How Hwee Young, Pool, File, Associated Press
BEIJING — China's economic model that delivered three decades of double-digit growth is running out of steam and the country's next leaders face tough choices to keep incomes rising. But they don't seem to have ambitious solutions. Even if they do, they will need to tackle entrenched interests with backing high in the Communist Party.
The cost of inaction could be high. The World Bank says without change, annual growth could sink to 5 percent by 2015 — dangerously low by Chinese standards. Some private sector analysts give even gloomier warnings.
The government's own advisers say it needs to promote service industries and consumer spending, shifting away from reliance on exports and investment. That will require opening more industries to entrepreneurs and forcing cosseted state companies to compete. State banks would have to lend more to private business that is starved for credit.
The ruling party's latest five-year development plan promises reforms in broad terms. Premier Wen Jiabao apologized at a news conference in March for not moving fast enough and vowed quicker action. But many changes could face opposition from China's most influential factions — state companies, their allies in the party, bureaucrats and local leaders.
"If the challenge is, can they do radical reform all at once, we know that won't happen because these leaders aren't powerful enough," said Scott Kennedy, director of Indiana University's Research Center for Chinese Politics & Business in Beijing. "They are facing interests which wouldn't possibly allow that to occur."
Also at issue is how much Communist Party leaders are willing to cut back state industry that provides jobs and money to underpin the party's monopoly on power.
Li Keqiang is the man in line to lead reforms as the next premier, China's top economic official. Now a vice premier, Li is seen as a political insider with an easygoing style, not a hard-driving reformer. Along with the rest of the party's Standing Committee, the ruling inner circle due to be installed in November, Li will govern by consensus, which could blunt their force.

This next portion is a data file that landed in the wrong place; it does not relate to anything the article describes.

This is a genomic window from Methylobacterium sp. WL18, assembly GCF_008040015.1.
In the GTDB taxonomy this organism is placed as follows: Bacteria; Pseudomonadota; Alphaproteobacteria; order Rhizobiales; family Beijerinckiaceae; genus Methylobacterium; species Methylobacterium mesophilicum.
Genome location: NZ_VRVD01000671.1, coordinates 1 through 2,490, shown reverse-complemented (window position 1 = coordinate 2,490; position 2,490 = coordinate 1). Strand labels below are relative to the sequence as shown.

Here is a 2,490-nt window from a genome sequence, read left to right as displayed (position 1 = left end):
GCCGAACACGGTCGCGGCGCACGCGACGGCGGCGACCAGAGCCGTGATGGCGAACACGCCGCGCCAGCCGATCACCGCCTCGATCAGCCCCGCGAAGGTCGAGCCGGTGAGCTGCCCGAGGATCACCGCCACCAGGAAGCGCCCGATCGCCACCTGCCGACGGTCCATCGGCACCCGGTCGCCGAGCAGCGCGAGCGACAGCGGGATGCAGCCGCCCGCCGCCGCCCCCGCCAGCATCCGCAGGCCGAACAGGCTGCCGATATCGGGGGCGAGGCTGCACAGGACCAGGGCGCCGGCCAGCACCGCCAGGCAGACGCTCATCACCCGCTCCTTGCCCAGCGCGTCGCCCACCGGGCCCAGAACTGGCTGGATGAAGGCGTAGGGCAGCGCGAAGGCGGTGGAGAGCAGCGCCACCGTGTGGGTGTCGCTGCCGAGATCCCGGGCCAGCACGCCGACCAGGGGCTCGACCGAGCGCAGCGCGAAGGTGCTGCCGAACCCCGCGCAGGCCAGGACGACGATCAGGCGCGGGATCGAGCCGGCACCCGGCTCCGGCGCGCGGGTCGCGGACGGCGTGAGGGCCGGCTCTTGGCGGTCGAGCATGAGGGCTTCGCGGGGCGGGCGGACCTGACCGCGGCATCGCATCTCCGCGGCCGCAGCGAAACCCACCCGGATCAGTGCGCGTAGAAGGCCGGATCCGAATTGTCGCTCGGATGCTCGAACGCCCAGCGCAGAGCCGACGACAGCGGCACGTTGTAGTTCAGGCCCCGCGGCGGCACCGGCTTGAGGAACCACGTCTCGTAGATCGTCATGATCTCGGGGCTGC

"They are under pressure to change the economy, but they will not demolish party control," said Mao Yushi, an 83-year-old economist who is one of China's most prominent reform advocates. He co-founded the Unirule Institute of Economics, an independent think tank in Beijing.
Li showed his political skills but little zeal for reform as governor and later party secretary of populous Henan province in 1998-2004.
His time there coincided with several fatal fires — including a Christmas Day blaze at a nightclub in 2000 that killed 309 people — and efforts by local officials to suppress information about the spread of AIDS by a blood-buying industry. Other officials were punished for the fires but Li emerged unscathed and rose to national office.
"Li was known for not acting very aggressively in Henan, to put it charitably," said Dali Yang, a University of Chicago political scientist.
The man in line to become Communist Party leader and China's president, Xi Jinping, has a similar reputation for successful inaction.
In the 1990s, he served as party secretary of Zhejiang province, a thriving center for private business south of Shanghai, and won praise from observers including former U.S. Treasury Secretary Henry Paulson, who dealt with him as an investment banker. They lauded him not for spearheading change but for not tampering with Zhejiang's free-market success.
The next leadership will inherit one of the world's strongest economies but one in which advocates say reform is stalled.
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